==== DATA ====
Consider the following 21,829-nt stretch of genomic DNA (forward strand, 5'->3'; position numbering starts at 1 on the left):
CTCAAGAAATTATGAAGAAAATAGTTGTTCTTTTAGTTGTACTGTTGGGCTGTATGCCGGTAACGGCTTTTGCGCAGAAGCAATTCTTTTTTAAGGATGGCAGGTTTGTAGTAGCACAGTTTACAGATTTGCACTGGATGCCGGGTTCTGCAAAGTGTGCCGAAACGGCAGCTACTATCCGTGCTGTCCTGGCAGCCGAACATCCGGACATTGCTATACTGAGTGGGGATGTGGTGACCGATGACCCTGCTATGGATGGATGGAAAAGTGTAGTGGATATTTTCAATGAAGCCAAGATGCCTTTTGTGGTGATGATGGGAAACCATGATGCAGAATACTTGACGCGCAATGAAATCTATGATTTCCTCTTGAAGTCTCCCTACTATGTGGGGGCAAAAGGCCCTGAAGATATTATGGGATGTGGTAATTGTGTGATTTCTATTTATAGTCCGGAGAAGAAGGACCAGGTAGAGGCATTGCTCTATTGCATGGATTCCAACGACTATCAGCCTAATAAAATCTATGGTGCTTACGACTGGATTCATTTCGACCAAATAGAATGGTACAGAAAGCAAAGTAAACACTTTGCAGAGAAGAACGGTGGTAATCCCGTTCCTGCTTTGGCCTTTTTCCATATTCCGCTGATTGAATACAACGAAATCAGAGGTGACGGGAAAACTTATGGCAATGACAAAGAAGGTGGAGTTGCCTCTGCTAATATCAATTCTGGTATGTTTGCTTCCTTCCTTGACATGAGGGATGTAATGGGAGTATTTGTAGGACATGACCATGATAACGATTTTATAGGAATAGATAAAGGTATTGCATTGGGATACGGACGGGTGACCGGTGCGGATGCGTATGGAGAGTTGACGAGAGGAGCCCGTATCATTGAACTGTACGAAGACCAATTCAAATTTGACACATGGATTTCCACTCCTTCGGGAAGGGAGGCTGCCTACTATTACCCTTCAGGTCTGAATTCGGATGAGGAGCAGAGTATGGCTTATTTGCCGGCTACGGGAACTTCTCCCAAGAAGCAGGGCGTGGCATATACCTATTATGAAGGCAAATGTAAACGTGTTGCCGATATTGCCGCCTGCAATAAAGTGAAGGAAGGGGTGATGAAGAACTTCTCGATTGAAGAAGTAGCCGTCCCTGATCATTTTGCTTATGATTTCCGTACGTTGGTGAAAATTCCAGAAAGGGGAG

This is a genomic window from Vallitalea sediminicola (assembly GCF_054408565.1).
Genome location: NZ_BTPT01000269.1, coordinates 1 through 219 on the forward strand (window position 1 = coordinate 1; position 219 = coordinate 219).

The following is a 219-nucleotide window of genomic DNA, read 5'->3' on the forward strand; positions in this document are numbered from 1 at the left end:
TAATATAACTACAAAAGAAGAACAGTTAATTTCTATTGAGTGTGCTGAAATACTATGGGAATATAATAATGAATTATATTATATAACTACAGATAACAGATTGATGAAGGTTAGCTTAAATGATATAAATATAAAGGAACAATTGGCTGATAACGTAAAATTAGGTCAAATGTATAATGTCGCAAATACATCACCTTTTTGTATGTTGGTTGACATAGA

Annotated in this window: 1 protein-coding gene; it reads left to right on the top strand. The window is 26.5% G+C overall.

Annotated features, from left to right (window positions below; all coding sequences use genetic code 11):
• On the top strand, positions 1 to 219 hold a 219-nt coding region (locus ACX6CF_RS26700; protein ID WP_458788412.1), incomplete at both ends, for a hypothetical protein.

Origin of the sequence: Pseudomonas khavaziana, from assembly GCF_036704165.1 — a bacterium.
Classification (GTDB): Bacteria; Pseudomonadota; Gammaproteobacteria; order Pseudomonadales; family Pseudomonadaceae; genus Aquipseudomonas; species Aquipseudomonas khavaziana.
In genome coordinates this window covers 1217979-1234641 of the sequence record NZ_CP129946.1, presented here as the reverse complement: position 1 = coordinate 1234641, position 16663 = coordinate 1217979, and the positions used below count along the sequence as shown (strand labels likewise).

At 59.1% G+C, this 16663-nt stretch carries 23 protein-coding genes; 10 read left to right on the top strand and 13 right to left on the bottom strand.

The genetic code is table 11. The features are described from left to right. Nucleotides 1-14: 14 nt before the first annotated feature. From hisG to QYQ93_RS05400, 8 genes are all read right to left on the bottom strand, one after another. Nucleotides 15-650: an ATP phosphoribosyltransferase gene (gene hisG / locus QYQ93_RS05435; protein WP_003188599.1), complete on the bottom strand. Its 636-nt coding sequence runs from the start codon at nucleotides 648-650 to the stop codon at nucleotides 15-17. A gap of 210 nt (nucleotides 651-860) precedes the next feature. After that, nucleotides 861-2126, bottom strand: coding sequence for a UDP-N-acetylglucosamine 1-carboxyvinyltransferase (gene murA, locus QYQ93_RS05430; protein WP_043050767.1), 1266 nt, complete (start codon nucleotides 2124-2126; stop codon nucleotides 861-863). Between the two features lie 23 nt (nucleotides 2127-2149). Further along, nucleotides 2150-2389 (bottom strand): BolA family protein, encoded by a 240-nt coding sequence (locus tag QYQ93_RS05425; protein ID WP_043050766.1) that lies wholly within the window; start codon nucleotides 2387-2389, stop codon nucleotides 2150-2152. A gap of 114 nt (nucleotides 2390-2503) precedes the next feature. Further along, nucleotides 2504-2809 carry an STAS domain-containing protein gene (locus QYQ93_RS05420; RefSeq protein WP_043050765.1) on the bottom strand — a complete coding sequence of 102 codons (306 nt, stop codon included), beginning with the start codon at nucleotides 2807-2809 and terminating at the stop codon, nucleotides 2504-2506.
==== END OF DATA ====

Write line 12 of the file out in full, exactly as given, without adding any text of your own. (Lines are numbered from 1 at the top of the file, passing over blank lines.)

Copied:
In genome coordinates this window covers 1217979-1234641 of the sequence record NZ_CP129946.1, presented here as the reverse complement: position 1 = coordinate 1234641, position 16663 = coordinate 1217979, and the positions used below count along the sequence as shown (strand labels likewise).